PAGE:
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Faraday Abandons Billion Dollar Plant

The company already sunk $120 million in the now abandoned facility.

Back in April 2016, hot new electric car startup Faraday Future announced plans to build a $1 billion manufacturing facility in Las Vegas that would employ about 4,500 people.

Nevada offered the company up $335 million worth of incentives, and the hope was to see the cars rolling off the assembly line by 2018. However, things did not go as planned for the company and now Faraday's once bright future seems to be quickly dimming.

By October, the company was missing multimillion dollar payments to it primary contractor and in November the company suspended all work at the site, calling it a "temporary work stop."

Things turned around early this year, at least from a PR perspective, when the company rolled out a 1,050-horsepower FF 91 that had a range of 378 miles. A couple of weeks later, another contractor came after the company for nearly $2 million and less than a week later it was reported that the company was scaling back it's 3 million square foot facility by nearly 80%, and cutting back from producing 7 cars down to two.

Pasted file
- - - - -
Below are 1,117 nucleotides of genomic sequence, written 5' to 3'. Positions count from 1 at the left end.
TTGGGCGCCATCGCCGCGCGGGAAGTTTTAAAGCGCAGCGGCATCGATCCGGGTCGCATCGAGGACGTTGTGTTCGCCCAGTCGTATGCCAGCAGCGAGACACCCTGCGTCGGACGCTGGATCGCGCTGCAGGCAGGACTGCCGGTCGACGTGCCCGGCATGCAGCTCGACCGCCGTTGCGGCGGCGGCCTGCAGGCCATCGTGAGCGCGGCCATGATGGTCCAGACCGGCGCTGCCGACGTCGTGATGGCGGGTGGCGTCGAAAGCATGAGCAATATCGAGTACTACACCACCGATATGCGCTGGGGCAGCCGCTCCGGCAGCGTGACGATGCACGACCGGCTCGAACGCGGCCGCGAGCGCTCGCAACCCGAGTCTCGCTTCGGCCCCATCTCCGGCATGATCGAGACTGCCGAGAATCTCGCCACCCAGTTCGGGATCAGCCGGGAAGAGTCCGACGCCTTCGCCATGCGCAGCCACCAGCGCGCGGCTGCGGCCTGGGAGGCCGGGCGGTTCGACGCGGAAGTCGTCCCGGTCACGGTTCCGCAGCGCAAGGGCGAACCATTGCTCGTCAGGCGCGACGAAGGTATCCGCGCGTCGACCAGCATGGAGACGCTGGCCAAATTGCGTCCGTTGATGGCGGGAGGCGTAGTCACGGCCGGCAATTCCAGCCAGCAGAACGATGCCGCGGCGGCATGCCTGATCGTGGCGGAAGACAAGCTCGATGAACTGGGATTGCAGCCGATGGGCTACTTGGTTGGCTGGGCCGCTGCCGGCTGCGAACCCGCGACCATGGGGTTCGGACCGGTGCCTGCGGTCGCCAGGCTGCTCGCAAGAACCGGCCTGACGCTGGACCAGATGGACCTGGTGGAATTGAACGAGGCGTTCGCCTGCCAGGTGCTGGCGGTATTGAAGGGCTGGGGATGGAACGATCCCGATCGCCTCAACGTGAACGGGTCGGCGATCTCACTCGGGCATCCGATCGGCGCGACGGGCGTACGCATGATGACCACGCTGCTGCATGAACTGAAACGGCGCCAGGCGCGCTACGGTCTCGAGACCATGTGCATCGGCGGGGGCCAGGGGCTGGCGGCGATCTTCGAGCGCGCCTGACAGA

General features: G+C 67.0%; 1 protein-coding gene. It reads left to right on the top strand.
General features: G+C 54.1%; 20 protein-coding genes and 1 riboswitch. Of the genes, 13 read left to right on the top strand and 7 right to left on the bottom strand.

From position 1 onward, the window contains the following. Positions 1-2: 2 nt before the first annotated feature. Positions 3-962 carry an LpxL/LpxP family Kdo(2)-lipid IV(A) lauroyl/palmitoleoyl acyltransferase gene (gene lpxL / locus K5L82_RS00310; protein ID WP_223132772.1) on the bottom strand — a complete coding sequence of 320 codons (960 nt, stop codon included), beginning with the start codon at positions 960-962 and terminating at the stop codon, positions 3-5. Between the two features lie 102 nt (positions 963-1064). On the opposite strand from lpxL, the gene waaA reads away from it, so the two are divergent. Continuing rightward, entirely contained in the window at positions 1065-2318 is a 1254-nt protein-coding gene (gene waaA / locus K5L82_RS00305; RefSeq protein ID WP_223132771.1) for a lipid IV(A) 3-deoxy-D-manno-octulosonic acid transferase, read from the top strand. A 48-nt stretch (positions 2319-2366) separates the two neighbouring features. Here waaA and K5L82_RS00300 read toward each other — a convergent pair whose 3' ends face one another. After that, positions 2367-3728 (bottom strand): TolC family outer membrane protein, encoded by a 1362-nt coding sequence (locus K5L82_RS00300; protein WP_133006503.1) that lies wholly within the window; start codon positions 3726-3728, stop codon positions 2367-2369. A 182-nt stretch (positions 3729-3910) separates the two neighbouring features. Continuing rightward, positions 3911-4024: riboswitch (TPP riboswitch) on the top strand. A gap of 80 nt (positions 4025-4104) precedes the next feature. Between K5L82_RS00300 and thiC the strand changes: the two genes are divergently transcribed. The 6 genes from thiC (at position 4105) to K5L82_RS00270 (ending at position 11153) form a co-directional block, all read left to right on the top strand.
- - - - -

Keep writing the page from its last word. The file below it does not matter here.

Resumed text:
Now, the company has scrapped the plant entirely. In what is being called a shift in business strategy, the company will look for an existing facility to produce it's vehicles. And the company might not even stay in Nevada, the CA-based company is also looking for facilities in their home state.

Faraday spent more than $120 million on the project in the desert, and though the state pledged more than $300 million in incentives, no taxpayer money had been spent on the project.

This is IEN Now with David Mantey.

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